When Scientists Found This Deep Sea Pool They Couldn’t Believe What They Saw InsideThe Rainforest Site
Natural pools filled with a concoction of boiling water, methane, and sulfur exist in numerous places around the world and they can kill anything that falls into them. But would you believe that those same kind of pools are able to exist at the bottom of the ocean?
A team of scientists have discovered a pool 3,3000 feet underwater in the Gulf of Mexico that kills anything that goes near it. It was first seen with a research robot, and then a year later the pool was observed further by diving down in a three-person submarine to see what was really happening.
Nicknamed the “Jacuzzi of Despair,” this particular pool is 100 feet around and almost 12 feet deep. With water almost five times saltier than the ocean, and close to 30 degrees warmer, nearly every single sea creature that ventures into the area is killed. The warmer water attracts crabs and other sea life, but by the time they get to the pool, the extreme salinity and gas combination becomes too much to survive.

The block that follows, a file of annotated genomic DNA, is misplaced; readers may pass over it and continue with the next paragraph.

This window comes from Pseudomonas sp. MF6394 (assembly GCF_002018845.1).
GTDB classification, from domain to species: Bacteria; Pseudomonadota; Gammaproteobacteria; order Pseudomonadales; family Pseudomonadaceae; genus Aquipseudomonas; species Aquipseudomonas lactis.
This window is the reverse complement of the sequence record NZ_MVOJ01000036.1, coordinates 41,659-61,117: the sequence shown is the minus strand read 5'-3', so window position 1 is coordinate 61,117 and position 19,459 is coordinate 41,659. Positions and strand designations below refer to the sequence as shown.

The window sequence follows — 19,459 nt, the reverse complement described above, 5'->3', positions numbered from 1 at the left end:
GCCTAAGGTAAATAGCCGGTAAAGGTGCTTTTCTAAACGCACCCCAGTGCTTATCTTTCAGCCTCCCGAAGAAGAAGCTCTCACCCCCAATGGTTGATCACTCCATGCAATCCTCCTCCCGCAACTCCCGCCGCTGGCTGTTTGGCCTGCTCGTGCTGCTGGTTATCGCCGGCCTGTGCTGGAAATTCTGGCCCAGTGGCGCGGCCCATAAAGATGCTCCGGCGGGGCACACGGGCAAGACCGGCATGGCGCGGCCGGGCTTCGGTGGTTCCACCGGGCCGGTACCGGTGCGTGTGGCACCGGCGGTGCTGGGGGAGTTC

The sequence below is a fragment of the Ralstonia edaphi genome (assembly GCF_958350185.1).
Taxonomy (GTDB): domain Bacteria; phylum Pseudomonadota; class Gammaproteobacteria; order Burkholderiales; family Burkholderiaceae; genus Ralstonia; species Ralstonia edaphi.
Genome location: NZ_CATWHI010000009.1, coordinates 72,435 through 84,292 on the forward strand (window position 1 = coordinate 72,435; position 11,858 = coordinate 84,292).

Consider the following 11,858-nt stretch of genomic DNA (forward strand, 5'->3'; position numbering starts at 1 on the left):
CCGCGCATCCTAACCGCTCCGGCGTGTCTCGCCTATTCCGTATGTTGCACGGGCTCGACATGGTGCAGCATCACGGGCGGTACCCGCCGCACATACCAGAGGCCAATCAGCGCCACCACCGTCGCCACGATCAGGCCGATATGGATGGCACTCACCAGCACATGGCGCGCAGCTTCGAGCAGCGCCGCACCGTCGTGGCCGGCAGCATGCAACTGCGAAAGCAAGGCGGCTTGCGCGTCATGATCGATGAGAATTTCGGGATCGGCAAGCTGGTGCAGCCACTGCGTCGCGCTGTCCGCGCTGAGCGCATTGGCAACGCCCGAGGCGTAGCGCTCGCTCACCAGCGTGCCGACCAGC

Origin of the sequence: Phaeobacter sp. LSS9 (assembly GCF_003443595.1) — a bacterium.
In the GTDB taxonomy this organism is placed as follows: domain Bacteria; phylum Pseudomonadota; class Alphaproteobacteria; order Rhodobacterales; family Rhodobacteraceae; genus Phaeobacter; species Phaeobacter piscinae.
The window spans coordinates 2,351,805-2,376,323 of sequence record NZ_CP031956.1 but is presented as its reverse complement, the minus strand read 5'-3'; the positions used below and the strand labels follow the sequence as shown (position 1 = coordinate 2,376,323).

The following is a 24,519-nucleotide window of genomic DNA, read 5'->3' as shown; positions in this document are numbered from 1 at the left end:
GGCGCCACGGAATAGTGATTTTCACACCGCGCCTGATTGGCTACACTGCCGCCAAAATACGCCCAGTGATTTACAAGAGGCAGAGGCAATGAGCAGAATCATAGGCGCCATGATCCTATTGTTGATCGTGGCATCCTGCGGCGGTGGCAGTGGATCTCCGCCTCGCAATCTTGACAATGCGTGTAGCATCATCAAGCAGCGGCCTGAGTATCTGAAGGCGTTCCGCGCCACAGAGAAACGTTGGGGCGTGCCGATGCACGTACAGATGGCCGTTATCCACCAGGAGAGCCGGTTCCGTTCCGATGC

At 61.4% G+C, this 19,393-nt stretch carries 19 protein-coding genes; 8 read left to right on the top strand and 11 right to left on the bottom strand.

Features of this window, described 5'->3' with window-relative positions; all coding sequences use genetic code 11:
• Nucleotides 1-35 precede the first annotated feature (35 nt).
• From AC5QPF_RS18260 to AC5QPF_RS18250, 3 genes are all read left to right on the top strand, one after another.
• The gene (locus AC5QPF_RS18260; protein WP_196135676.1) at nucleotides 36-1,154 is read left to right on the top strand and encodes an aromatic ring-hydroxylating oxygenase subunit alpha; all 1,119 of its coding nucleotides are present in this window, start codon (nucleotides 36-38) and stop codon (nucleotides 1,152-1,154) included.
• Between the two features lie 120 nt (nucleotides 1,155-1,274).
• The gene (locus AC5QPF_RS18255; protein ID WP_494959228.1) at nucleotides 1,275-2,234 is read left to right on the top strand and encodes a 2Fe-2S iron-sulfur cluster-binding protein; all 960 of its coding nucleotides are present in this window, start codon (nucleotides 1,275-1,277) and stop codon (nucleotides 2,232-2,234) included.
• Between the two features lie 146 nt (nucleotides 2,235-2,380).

The pool was originally found because Erik Cordes and his biology team from Temple University saw a ring of dead deep-sea crabs surrounding the area and gave them cause to ask questions about what was different in the area.
“It was one of the most amazing things in the deep sea,” Cordes said to The Seeker. “You go down into the bottom of the ocean and you are looking at a lake or a river flowing. It feels like you are not on this world.”
Because of the extreme conditions, the only organisms that are able to survive in the pool are special kind of giant mussels. These mussels are fed by bacteria living in their gills. The bacteria feed on the hydrogen sulfide and methane gas emanating from the pool and in turn, help the mussels survive.
It’s phenomena like this that make the ocean an incredibly fascinating, and extremely dangerous place. With so much of it still unexplored, who knows what other kinds of strange things our oceans are hiding in their depths.
See some of the amazing exploration footage below!